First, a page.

WARNING: This Label Is Worthless
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Lawmakers are again reaching for their favorite panacea in their futile campaign against online pornography: Web site labeling. It's good politics but bad policy. For a politician, child safety trumps free speech every day -- at least on the campaign trail.
In real life, though, the courts have consistently rejected Congress' repeated attempts over the years to turn the Internet into some sort of grand U.S. television network where all sites are labeled to one degree or another. Protecting children is a noble goal, the courts have ruled, but not at the expense of free speech.
The latest lawmakers to go down this constitutional rabbit hole are Senators Max Baucus (D-Mont.) and Mark Pryor (D-Ark.). In a proposal floated last week, the two senators pushed all the hot buttons to promote the use of warning labels on Web sites that contain material deemed harmful to children.
The Cyber Safety For Kids Act would require Web site operators to embed an electronic tag in their sites if the sites contain material harmful to minors. The Department of Commerce would develop the tags and require sites with obscene material to use the tags when registering or renewing domain-name registrations.
The tags would make it easier for filters to block the tagged material. As defined by the bill, that material includes any "communication, picture, image graphic file, article, recording, writing or other material of any kind that is obscene."
Adult sites would also be required to have a clean front page and age verification procedures in place. Violators would face fines from the National Telecommunications & Information Administration (NTIA).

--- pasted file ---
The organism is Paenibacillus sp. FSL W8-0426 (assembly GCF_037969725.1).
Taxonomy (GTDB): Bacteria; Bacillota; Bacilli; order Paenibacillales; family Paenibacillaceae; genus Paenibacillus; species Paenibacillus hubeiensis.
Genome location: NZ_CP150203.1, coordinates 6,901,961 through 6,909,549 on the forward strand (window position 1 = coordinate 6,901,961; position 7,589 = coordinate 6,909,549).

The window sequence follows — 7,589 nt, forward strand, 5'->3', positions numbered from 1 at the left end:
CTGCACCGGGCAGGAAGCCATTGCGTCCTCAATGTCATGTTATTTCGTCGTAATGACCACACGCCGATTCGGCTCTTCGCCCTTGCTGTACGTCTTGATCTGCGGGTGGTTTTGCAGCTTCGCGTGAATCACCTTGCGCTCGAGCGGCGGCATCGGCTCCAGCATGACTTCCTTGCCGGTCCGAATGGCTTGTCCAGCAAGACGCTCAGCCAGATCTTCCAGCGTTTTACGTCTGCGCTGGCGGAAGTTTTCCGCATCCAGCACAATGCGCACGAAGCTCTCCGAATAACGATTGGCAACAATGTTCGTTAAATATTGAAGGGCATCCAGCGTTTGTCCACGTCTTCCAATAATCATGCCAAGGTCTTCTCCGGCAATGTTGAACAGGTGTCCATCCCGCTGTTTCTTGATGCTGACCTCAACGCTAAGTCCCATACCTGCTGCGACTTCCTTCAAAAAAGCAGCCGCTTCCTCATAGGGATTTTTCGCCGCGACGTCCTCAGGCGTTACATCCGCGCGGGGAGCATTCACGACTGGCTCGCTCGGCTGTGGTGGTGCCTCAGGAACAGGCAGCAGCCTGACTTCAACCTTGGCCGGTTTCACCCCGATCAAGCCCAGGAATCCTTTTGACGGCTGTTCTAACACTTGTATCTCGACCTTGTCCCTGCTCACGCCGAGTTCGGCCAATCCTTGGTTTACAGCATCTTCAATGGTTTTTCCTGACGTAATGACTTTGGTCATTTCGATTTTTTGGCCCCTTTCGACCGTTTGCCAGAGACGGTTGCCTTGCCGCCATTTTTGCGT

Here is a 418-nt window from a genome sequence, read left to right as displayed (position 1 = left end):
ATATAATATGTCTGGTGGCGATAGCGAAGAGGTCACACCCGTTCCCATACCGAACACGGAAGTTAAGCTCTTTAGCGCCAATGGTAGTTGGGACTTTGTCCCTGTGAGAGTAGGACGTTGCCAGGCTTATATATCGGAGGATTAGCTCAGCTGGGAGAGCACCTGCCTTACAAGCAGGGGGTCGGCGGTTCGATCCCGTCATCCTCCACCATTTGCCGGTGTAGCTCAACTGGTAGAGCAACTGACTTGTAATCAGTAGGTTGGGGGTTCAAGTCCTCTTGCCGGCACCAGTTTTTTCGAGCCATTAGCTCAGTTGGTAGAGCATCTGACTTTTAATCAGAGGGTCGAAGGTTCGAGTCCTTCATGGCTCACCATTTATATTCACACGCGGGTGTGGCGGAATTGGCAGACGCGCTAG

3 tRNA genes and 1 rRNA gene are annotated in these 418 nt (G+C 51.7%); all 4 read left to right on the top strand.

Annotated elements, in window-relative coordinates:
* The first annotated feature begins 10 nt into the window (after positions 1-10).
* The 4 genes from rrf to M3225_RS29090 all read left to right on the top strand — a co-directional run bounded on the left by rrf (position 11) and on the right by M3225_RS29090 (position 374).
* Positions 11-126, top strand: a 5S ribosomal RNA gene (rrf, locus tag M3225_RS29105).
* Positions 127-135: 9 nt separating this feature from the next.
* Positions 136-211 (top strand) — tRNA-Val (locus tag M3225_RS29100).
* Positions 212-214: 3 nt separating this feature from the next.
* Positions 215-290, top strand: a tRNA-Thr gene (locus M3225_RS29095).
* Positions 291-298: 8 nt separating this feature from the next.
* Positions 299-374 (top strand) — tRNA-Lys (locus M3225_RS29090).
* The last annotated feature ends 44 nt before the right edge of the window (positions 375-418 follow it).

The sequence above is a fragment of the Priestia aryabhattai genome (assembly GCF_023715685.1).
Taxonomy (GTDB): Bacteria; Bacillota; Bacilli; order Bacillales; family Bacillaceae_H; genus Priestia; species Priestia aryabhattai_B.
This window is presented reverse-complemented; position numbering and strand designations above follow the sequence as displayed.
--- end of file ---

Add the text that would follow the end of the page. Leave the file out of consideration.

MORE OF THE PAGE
The bill also attempts to put some wiggle room between previous federal efforts to restrict pornography, tweaking language in previous bills from "indecent material" to harmful for minors. It also targets sites "primarily operated for commercial purposes."
"I wish the solution to protecting kids on the Internet was as easy as shutting every one of these sites down, but it's not," Pryor said at a Capitol Hill press conference. "However, government can and should be a better partner to parents by providing basic protections. This legislation helps meet that goal and gives parents and teachers peace of mind."
If the proposal sounds vaguely familiar, it should. Last year, Baucus and Pryor led an unsuccessful effort to force the Internet Corporation for Assigned Names and Numbers (ICANN) to quarantine adult material into an .XXX domain. ICANN said it wasn't in the censorship business.
The dilemma for lawmakers, of course, is that pornography is protected free speech, although lawmakers like to blur the distinction between pornography and child pornography to sensationalize the need for labels. Child pornography is illegal in virtually every country of the world, online or off.
Requiring tags would amount to a restriction of free speech, even if many find pornography objectionable. The tags would also discriminate against non-pornographic sites about, say, adolescent sexuality with a few graphics to help the storyline along.
Moreover, according to the Center for Democracy and Technology (CDT), the broad "commercial" language of the bill could be interpreted to mean otherwise legal sites that carry banner ads promoting safe sex.
"Bottom line, we want to keep our kids safe when they're on the Internet," Baucus said when introducing the legislation.
Top line, if Congress rushes to this fool's errand, the courts will -- yet again -- reject the idea of labeling. "There is no constitutional difference between an HTML meta tag and an actual label on the site," said John Morris of the CDT. "Neither is likely to be held constitutional."
Moore points out that the very industry Baucus and Pryor wish to target, adult pornography sites, is "incredibly easy" to block since the meta tags already include multiple references to sex and XXX. "The more effective way to protect kids is through education and filters," Morris suggests.
That's not enough, argues Pryor, who claims the government has turned a "blind eye to online pornography." He said adult sites have grown from 14 million in 1998 to more than 400 million in 2005.
"The statistics are staggering already, but if we sit back and do nothing to protect kids on the Internet, the problem will only escalate," Pryor said.
Maybe, but the only thing likely to escalate under Baucus and Pryor's bill is the taxpayers' legal bills for defending another unconstitutional run at free speech on the Internet.